Sophus Lie was a student of Carl Bjerknes, whose biological descendants include Vilhelm Bjerknes, whose Jungentraum became a reality with the rise of computer modeling of weather systems--- and a certain anti-Einstein fanatic :rolleyes: Carl Bjerknes was a student of Bernt Holmboe, who was the supervisor of Niels Abel.

    Few physicists, I think, properly appreciate the breadth and depth of the mathematical work of Darboux and Minkowski, in particular. Some day I hope to try to explain.

    Here is a graph (incomplete in both directions, and including only a selection of students of the mathematicians belonging to some vertices).
     

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  4. Mar 1, 2010 #3

    Chris Hillman

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    BRS: Mathematical Geneologies: Felix Klein

    Felix Klein, one of the historical figures who has most influenced my own view of mathematics, has a huge number of descendants (see graph below); here is a brief gloss:
    • Ferdinand Lindemann is best known today for his proof that pi is transcendental;
    • David Hilbert was, with Henri Poincare, the last polymath; he is remembered today for achievements too numerous to list, but I'll mention his work in invariant theory, foundations of mathematics, his highly influential championing of general relativity, and his famous Hilbert Problems, which give some indication of the depth and breadth of his interests. His many mathematical descendants include:
      • Hugo Steinhaus was a key member of the Polish school (one of the tragic discoveries in these graphs is the cost of World War II; Steinhaus was one of the victims of the Original Nazis)
      • Richard Courant, a leading analyst eventually fled the Nazis to Columbia University, where he had many descendants; some of you probably know his multivolume textbook on mathematical methods,
      • Richard Brauer is one of the central figures in the theory of linear representations of groups,
      • Heinz Hopf was one of the most influential topologists (c.f. Hopf fibration)
      • Eduard Stiefel is best known today for Stiefel manifolds, which I hope to discuss one day,
      • Friedrich Hirzebruch is known for extremely influential work in numerous fields which led to among other achievements the Atiyah-Singer index theorem, one of the most famous results of 20th century mathematics,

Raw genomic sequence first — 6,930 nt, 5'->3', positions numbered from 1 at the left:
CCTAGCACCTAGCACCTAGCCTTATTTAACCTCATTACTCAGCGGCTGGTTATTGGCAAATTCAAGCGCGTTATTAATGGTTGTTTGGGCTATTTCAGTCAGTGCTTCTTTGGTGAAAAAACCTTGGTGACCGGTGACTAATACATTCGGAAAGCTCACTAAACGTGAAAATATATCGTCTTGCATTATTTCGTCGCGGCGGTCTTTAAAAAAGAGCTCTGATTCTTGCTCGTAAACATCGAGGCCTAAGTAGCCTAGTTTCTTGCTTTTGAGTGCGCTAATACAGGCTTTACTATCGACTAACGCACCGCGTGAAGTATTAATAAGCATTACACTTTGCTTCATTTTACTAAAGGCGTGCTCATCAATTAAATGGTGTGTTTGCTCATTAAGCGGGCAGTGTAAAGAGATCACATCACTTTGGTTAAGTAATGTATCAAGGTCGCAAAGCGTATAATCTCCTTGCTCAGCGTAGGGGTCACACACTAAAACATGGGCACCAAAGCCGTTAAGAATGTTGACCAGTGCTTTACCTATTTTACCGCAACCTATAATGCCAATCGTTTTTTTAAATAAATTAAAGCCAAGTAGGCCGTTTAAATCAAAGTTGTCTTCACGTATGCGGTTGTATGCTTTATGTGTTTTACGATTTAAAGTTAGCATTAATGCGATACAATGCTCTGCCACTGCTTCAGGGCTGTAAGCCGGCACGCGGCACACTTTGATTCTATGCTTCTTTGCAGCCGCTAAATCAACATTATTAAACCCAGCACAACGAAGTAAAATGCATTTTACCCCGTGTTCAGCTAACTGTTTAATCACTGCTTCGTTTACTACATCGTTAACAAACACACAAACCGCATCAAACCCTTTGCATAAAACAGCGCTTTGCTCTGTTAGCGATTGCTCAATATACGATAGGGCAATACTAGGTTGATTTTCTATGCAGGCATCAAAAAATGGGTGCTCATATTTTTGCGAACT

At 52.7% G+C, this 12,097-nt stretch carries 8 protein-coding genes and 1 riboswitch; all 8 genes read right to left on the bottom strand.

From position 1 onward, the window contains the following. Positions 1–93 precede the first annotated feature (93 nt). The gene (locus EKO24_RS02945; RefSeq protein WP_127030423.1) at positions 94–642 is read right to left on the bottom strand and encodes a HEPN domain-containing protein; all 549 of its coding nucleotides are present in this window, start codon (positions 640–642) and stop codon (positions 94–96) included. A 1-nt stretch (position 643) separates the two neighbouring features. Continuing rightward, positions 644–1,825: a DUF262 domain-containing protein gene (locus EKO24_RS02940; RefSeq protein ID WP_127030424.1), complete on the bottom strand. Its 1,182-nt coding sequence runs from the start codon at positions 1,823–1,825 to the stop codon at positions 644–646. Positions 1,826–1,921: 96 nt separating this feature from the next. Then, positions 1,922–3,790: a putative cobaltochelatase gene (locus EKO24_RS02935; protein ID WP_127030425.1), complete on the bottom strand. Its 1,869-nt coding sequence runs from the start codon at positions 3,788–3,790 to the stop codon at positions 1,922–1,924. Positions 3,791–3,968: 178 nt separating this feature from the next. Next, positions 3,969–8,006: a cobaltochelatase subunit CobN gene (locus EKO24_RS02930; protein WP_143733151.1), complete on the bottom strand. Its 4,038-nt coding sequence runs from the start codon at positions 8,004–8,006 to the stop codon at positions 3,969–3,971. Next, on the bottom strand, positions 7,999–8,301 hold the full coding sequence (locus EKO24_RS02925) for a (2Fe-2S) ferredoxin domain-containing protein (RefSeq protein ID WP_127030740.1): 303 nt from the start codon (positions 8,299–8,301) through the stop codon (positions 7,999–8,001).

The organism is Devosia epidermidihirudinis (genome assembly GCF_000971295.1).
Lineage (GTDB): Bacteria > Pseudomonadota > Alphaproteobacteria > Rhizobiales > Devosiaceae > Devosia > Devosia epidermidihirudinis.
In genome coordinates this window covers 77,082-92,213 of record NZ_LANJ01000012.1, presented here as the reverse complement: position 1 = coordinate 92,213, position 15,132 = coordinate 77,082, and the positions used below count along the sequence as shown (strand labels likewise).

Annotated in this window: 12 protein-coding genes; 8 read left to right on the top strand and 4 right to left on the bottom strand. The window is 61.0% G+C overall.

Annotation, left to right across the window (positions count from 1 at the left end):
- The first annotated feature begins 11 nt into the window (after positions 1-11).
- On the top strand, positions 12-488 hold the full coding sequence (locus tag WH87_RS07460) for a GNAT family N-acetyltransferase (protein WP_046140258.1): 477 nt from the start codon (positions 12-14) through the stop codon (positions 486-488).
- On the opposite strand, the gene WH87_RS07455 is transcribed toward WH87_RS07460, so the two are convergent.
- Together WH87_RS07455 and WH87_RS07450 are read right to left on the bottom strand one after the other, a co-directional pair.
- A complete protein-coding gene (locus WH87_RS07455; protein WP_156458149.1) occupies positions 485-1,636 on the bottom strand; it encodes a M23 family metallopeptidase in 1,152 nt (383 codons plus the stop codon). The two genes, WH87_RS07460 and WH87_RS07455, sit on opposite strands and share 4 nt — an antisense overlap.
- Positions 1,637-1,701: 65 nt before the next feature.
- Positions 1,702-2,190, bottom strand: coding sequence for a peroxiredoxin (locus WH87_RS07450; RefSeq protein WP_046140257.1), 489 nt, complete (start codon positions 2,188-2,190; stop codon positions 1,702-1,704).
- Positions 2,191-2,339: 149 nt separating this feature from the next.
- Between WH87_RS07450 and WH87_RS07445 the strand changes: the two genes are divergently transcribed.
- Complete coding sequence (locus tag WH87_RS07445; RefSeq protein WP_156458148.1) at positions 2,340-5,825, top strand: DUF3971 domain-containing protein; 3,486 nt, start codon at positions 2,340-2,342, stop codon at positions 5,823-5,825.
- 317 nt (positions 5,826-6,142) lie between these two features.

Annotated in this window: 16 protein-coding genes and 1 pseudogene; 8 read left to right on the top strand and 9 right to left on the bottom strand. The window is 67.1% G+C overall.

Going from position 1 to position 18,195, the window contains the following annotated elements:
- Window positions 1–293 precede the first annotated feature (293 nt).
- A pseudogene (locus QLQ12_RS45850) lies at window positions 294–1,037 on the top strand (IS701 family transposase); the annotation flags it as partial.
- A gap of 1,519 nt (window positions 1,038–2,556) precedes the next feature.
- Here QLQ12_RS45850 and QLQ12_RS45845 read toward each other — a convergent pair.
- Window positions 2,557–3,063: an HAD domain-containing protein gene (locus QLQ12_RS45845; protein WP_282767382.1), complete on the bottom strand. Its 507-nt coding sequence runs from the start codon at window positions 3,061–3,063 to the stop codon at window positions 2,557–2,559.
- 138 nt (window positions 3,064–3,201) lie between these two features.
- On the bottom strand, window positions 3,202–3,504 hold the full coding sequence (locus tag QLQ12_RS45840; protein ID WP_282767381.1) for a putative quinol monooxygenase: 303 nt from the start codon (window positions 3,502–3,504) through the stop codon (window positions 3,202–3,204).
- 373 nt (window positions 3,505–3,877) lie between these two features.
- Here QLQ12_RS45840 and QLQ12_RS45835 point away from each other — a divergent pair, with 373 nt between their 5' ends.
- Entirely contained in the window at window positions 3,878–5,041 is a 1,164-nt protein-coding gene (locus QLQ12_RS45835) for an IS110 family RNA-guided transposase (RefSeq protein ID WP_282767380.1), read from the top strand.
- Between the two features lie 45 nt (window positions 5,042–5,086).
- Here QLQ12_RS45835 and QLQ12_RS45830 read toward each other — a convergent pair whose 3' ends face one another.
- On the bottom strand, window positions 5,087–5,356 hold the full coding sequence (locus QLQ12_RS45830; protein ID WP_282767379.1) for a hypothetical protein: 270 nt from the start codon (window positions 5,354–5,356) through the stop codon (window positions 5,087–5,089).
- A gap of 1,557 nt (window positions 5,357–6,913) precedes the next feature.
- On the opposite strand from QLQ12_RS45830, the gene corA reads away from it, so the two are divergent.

• Saunders Mac Lane founded category theory with Garrett Birkhoff (son of George Birkhoff, known to mathematicians for Birkhoff ergodic theorem, and to physicists for a fairly trivial result on spherically symmetric solutions of the Einstein field equation and perhaps for his long defunct theory of gravitation, which some dissidents in the physics fringe mistakenly believe is still viable today),
      • John Thompson is best known for his work on group theory, which was essential for another monumental achievement (perhaps) of 20th century mathematics, the classification of finite simple groups,
      • Irving Kaplansky was a leading algebraist in the Chicago School c. 1950-1960 (sometimes called the greatest math deparment of all time)
      • David Eisenbud is a leading algebraic geometer whose textbook Commutative Algebra with a View Towards Algebraic Geometry I often cite,
      • Hyman Bass is a leading mathematican known for his work in K-theory (c.f. the index theorem)
      • Alex Rosenberg is best known for his invention (with Stephen Chase) of a Galois theory for rings.
    • Hermann Minkowski is remembered by mathematicians for the Geometry of Numbers and by physicists for inventing the notion of spacetime; if you know
      • HM and his colleagues were interested in Lie's theory of the symmetry of PDEs,
      • the Moebius group in the theory of linear fractional transformations is SO(1,3),
      • the "point symmetry group" of the Laplace equation is the conformal group of R^3, namely SO(1,4),
      • Lie and others had proposed Kleinian geometries which were very close to Minkowski spacetime,
      • Minkowski numbers, which arise in studying the wave equation, lead directly to metrics with (1,n) signatures
      this discovery seems much more natural! (among the less well known achievements of Klein and Minkowski is work on multidimensional continued fractions which didn't make it into my own diss on generalized Penrose tiling spaces); his descendants (few because he died young) include:
      • Constantin Caratheodory is best remembered by mathematicians for his work in real analysis, and by physicists for his formulation of classical thermodynamics,
      • Paul Finsler's theory of non-Riemannian geometries has recently become popular among physicists, almost a century after he invented it.

    Figure: some mathematical descendants of Felix Klein (highly incomplete graph!)
     

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    Last edited: Mar 1, 2010